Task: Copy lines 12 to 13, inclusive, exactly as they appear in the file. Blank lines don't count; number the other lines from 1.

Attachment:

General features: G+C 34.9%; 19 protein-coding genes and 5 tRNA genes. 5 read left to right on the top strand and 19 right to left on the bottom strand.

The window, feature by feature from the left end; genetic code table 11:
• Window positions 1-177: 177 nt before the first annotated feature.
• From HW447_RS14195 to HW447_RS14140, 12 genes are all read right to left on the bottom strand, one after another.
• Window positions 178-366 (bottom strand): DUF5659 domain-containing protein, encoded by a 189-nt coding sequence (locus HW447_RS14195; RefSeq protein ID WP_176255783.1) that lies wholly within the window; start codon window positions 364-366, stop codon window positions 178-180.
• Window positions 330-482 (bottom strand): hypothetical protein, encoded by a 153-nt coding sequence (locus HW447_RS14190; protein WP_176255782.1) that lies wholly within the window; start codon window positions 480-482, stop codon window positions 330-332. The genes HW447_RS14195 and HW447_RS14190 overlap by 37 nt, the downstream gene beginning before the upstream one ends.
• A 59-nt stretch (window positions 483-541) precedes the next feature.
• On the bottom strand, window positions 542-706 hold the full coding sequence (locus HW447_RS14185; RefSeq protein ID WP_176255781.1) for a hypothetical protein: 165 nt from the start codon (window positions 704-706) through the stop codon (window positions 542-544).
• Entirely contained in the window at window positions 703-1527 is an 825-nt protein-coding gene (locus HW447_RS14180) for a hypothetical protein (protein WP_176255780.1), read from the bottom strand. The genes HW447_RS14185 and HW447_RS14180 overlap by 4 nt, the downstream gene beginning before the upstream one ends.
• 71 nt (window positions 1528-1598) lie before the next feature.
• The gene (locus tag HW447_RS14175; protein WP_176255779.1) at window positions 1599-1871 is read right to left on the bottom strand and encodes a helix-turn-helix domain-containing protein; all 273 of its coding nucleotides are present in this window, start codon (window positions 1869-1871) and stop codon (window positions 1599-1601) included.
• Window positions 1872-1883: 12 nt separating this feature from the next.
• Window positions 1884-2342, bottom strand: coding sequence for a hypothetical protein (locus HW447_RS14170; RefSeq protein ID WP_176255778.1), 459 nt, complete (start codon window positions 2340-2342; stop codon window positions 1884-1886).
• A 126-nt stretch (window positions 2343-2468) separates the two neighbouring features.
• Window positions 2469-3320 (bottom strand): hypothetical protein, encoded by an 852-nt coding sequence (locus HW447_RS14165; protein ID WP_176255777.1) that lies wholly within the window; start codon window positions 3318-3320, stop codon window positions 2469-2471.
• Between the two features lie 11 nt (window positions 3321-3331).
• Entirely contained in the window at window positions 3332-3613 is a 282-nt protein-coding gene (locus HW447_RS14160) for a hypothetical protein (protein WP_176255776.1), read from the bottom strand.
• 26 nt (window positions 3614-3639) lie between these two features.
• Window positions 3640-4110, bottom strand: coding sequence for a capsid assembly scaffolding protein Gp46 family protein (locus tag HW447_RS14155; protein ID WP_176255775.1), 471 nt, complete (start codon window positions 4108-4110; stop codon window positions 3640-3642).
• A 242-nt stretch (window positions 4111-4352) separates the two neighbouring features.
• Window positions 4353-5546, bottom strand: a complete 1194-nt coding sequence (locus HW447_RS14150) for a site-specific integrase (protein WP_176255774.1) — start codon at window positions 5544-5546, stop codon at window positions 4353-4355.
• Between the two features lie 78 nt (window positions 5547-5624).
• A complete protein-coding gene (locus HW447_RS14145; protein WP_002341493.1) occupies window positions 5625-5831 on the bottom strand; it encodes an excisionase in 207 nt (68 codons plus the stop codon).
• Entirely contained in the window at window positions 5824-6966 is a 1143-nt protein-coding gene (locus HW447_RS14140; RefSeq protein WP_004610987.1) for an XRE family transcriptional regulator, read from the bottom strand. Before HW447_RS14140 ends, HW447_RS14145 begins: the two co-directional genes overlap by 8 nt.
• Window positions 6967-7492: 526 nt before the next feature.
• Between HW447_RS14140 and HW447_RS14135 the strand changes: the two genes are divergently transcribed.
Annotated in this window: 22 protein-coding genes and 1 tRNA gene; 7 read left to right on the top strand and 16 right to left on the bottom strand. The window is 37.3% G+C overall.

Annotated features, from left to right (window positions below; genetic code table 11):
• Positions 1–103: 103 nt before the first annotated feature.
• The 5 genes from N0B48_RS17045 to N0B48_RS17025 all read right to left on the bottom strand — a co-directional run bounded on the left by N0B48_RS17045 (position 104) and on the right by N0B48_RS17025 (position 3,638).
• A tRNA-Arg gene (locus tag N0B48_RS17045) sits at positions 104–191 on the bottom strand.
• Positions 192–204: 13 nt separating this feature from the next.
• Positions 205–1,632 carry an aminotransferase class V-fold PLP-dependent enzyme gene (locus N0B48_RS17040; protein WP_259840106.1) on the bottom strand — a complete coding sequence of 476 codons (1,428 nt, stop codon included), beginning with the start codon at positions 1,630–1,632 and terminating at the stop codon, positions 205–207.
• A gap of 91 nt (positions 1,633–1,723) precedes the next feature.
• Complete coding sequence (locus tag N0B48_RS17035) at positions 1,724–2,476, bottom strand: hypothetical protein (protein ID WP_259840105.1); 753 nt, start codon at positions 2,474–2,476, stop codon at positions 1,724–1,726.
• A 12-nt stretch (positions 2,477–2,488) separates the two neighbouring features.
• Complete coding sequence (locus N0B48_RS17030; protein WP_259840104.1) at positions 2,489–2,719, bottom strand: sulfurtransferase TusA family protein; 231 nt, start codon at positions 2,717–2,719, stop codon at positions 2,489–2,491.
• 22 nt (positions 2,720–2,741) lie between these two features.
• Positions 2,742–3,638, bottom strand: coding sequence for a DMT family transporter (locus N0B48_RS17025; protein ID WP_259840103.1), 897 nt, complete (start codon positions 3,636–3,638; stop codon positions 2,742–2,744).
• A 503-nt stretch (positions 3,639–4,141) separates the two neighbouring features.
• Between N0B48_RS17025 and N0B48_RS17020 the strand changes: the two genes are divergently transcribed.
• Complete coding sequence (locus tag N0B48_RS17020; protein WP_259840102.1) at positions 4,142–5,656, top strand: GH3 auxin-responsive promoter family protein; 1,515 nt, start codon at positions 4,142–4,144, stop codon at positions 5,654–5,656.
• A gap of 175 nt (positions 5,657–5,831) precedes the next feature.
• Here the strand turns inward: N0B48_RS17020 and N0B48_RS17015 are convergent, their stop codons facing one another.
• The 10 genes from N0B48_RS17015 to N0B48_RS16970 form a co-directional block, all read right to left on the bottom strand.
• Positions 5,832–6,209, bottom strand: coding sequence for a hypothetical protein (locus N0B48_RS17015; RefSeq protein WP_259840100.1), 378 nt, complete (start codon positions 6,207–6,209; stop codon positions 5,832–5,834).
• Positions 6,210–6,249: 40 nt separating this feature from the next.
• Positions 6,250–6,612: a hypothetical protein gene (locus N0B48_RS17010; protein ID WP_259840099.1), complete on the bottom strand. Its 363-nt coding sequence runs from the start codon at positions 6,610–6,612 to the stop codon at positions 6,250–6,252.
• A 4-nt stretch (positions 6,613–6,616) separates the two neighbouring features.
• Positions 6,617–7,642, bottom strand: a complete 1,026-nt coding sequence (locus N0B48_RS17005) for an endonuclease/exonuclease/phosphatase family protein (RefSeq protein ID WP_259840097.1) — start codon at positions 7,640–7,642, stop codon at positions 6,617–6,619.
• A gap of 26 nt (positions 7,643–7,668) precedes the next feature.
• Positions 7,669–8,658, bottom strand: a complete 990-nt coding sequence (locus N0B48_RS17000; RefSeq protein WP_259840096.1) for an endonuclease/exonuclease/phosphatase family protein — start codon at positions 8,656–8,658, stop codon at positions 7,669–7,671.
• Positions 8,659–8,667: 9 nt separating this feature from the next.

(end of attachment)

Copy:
• Window positions 1872-1883: 12 nt separating this feature from the next.
• Window positions 1884-2342, bottom strand: coding sequence for a hypothetical protein (locus HW447_RS14170; RefSeq protein ID WP_176255778.1), 459 nt, complete (start codon window positions 2340-2342; stop codon window positions 1884-1886).